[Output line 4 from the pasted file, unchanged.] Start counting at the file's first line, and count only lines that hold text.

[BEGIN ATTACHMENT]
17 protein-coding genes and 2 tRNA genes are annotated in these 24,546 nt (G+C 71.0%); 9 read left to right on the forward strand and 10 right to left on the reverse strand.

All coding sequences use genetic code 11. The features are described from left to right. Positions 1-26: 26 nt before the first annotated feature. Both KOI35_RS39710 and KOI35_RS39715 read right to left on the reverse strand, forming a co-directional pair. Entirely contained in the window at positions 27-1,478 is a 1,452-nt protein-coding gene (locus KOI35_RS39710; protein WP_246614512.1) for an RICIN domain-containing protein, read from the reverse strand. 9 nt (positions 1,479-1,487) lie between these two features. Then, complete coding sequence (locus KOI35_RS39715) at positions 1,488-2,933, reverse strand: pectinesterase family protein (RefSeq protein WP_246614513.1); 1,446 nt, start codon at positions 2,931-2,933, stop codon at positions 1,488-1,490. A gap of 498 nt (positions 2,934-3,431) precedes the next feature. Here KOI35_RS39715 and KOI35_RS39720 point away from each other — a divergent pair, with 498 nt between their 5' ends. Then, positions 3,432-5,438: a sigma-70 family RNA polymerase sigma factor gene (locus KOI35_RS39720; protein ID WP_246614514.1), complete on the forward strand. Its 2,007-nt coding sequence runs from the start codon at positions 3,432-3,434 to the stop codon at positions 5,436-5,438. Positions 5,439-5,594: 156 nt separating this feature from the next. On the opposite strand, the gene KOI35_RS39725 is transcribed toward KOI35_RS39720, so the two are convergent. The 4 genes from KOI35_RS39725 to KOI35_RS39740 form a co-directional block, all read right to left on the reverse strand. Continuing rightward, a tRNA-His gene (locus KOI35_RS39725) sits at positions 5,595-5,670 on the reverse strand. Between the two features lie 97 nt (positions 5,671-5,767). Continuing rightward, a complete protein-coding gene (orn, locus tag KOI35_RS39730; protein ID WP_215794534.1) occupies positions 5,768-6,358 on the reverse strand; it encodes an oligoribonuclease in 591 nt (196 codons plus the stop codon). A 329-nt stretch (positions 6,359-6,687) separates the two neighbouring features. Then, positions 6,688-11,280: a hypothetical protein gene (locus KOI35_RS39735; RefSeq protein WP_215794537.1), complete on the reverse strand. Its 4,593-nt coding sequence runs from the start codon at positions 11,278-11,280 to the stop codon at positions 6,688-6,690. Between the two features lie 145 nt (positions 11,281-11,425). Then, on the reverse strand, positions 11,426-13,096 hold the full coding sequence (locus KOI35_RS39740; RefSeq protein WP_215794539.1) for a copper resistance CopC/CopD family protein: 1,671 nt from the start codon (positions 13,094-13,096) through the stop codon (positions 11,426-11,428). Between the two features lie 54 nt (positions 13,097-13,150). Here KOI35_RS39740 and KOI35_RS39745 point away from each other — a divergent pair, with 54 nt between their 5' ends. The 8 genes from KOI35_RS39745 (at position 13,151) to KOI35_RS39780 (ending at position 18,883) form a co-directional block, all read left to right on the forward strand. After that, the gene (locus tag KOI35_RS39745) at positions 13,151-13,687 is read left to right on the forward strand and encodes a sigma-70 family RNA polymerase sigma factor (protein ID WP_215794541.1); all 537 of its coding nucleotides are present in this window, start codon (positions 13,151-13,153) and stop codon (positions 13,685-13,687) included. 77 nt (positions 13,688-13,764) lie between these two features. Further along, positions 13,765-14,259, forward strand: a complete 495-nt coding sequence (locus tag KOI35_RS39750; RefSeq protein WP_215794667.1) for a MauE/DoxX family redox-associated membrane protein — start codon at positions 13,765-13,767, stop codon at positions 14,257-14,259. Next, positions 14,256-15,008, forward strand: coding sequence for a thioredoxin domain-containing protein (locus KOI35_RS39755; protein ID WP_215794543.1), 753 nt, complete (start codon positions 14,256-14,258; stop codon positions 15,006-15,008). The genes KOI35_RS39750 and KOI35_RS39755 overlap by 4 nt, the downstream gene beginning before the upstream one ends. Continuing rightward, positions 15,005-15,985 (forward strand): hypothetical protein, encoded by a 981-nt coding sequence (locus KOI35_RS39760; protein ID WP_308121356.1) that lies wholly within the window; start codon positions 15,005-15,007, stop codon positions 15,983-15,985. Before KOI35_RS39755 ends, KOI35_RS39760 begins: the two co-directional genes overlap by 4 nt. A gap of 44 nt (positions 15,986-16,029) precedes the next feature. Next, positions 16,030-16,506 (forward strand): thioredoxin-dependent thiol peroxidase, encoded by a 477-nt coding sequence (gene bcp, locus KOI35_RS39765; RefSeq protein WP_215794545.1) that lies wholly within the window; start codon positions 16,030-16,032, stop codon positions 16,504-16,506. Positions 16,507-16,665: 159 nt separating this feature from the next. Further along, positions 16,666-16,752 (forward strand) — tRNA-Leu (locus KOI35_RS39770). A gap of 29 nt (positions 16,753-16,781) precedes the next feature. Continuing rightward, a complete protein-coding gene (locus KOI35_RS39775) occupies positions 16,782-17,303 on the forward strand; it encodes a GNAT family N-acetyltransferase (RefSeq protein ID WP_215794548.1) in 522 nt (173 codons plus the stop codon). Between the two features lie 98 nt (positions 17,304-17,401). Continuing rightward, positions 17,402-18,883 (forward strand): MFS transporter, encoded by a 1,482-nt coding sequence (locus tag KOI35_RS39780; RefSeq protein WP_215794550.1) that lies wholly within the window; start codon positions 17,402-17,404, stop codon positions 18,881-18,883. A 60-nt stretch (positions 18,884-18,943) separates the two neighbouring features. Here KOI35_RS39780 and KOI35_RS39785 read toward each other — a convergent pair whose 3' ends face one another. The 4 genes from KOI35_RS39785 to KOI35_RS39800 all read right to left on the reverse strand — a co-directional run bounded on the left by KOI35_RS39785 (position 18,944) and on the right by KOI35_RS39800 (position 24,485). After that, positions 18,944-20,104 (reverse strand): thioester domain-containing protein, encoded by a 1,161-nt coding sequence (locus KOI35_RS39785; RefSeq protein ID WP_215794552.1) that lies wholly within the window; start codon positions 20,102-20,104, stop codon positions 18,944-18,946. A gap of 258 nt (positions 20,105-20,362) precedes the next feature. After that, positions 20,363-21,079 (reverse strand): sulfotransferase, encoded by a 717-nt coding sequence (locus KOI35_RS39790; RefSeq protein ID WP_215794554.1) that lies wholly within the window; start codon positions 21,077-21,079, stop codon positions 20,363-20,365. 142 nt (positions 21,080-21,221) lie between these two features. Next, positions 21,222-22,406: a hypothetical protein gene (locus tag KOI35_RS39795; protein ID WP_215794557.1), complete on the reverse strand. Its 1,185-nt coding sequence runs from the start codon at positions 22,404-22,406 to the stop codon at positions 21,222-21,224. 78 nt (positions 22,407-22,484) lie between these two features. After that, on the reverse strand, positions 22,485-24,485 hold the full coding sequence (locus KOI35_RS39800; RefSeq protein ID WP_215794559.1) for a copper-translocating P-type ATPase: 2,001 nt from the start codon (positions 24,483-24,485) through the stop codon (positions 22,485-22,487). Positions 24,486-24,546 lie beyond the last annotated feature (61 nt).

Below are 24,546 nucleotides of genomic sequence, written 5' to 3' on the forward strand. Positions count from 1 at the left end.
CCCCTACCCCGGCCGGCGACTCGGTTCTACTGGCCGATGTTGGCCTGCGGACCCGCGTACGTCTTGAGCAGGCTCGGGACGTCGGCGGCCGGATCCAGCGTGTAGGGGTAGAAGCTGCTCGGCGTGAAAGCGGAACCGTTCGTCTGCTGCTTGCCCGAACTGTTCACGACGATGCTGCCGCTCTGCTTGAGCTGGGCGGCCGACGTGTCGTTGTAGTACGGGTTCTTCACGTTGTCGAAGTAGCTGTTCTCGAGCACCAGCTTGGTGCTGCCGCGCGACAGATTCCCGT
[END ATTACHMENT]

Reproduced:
CCCCTACCCCGGCCGGCGACTCGGTTCTACTGGCCGATGTTGGCCTGCGGACCCGCGTACGTCTTGAGCAGGCTCGGGACGTCGGCGGCCGGATCCAGCGTGTAGGGGTAGAAGCTGCTCGGCGTGAAAGCGGAACCGTTCGTCTGCTGCTTGCCCGAACTGTTCACGACGATGCTGCCGCTCTGCTTGAGCTGGGCGGCCGACGTGTCGTTGTAGTACGGGTTCTTCACGTTGTCGAAGTAGCTGTTCTCGAGCACCAGCTTGGTGCTGCCGCGCGACAGATTCCCGT